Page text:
The Google Alert: An Author's Friend? Or Frenemy?

Meg Mitchell Moore's second novel comes out in a week. So Far Away combines the lives of a wayward teenage victim of cyberbullying and a lonely archivist. Given that a terrific set-up for a novel, it only makes sense that Meg would have such insight about a cyber quandary that many authors experience at launch time. Thank you, Meg!  --Sarah P. 
Before my first novel, The Arrivals, was about to published—this was a little over a year ago—a fellow author told me about Google alerts. “It’s great!” this author told me. “You put in your name and the name of your book and you get an email every day telling you where your book has been mentioned.”
As a debut author I thought that sounded pretty great. (“What? People talking about my book? Sign me up!”) Over to Google I headed, and it was with the pride of a mother enrolling her firstborn for kindergarten that I registered my name and that of my book.
Things went along swimmingly for a little while. It was through Google alerts that I found out about my first Publisher’s Weekly review, which was very positive. A couple of blog posts popped up too, and those were fun to see. Then, one day, something less nice came up. I don’t even remember exactly what it was but I think most authors can identify with the feeling that accompanied it: the hollow stomach, the shortness of breath. The flushed cheeks, even though I was the only one in the room. (Maybe that last one is just me: Irish skin.)     
A week or so went by, and every day at 2:20 (which is when my alerts came in to my email box) I noticed a strange sensation that traveled through my body, finally settling somewhere in my midsection. The first day I mistook it for adrenaline or hopefulness. But then I got to know it a little better and I realized it was pure, unadulterated anxiety. Let me say that one more time. These were actual physical sensations that I was experiencing because of something that might happen. Not something that had happened or was happening.  Something that might happen. And I felt it every single day.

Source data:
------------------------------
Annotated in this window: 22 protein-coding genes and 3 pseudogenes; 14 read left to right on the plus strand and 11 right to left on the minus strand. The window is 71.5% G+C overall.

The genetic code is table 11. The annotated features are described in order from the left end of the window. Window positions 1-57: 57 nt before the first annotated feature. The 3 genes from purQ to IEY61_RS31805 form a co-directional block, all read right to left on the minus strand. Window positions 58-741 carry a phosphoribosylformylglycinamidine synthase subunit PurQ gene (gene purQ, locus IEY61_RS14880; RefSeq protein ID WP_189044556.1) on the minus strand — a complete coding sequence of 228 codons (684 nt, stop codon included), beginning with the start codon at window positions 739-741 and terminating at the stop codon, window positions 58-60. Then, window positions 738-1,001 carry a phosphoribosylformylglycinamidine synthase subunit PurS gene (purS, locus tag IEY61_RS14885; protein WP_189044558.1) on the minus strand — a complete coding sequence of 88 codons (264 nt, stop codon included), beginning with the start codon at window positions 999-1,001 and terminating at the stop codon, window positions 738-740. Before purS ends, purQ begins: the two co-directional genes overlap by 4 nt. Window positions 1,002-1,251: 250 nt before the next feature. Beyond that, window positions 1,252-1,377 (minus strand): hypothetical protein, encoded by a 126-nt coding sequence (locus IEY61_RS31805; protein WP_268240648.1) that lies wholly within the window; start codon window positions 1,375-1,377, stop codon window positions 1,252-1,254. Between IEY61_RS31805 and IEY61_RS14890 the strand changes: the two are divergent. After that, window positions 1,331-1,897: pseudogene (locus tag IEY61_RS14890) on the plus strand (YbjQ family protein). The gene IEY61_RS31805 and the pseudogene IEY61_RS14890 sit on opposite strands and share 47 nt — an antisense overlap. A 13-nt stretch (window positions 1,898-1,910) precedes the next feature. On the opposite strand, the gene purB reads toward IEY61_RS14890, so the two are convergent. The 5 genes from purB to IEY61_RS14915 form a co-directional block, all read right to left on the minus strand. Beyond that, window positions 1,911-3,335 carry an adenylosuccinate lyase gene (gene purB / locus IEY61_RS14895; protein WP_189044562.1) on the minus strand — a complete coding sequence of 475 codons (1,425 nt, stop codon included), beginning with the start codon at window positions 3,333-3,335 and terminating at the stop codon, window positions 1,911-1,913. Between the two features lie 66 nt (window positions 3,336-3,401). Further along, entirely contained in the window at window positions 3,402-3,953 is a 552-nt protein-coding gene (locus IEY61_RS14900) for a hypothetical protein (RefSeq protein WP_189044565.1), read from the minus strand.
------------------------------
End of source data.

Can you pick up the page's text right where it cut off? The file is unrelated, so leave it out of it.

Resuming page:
I hated it.
Four more days passed, same deal. And then I remembered this: you could un-register for those alerts just as quickly as you could register for them. So I did. And you know what? Immediately I felt better. Two-twenty became a much more peaceful time of day for me, during which I was able to concentrate on my work in progress or walking my dog or making my kids a snack rather than waiting at my computer. Life outside the book went on, as life outside books tends to do.
Did I really miss any good news about my book that way? Maybe. Did I miss any bad? Who knows! My second novel is coming out next week and while I hardly consider myself a seasoned novelist I have learned that positive feedback generally makes its way toward its intended recipient via publicists or agents or readers themselves. Negative feedback: not that helpful anyway, and probably best paid no heed.
Oh, while I was giving up the Google alerts I kicked the Amazon review habit. I got the Goodreads monkey off my back.
My husband has a Google alert on my name. My sister does too. I have forbidden them from telling me when my name pops up. My husband checks my Amazon rankings; I do not. When he calls and says, “I know you say you don’t want to know this but—” I efficiently change the subject. I’m continuing in my state of blissful ignorance just as long as I can. What can I say? I like it here.

You can find Meg at or follow her @mmitchmoore.


  1. I had no idea such a thing existed. And after reading this, I don't think I'll be rushing off to sign up for Google Alerts any time soon.

    Wonderful post.

    Thanks for sharing!

    C xx

  2. This is such good advice, Meg! I love this post.

  3. I have Google Alerts on my name (rarely comes up haha!) and my book title GIRL MEETS BOYS - can be very useful, have spotted some publicity I didn't know was happening. However, due to my choice of title, I get a lot of sport fixtures info... Generally, a great service, thanks Google!

  4. My name is unusual so I set up a google alert for my first name by itself, as well as first and last. Funny: some guy with my first name as his last name is very active in sports in the southeast.

    So far I enjoy the occasional alert, but my book's not published yet. Then we'll see about that. I think you have a healthy attitude.

    1. Yes! There is, somewhere, a high school math teacher with my name. And she is not very popular with her students. ;-)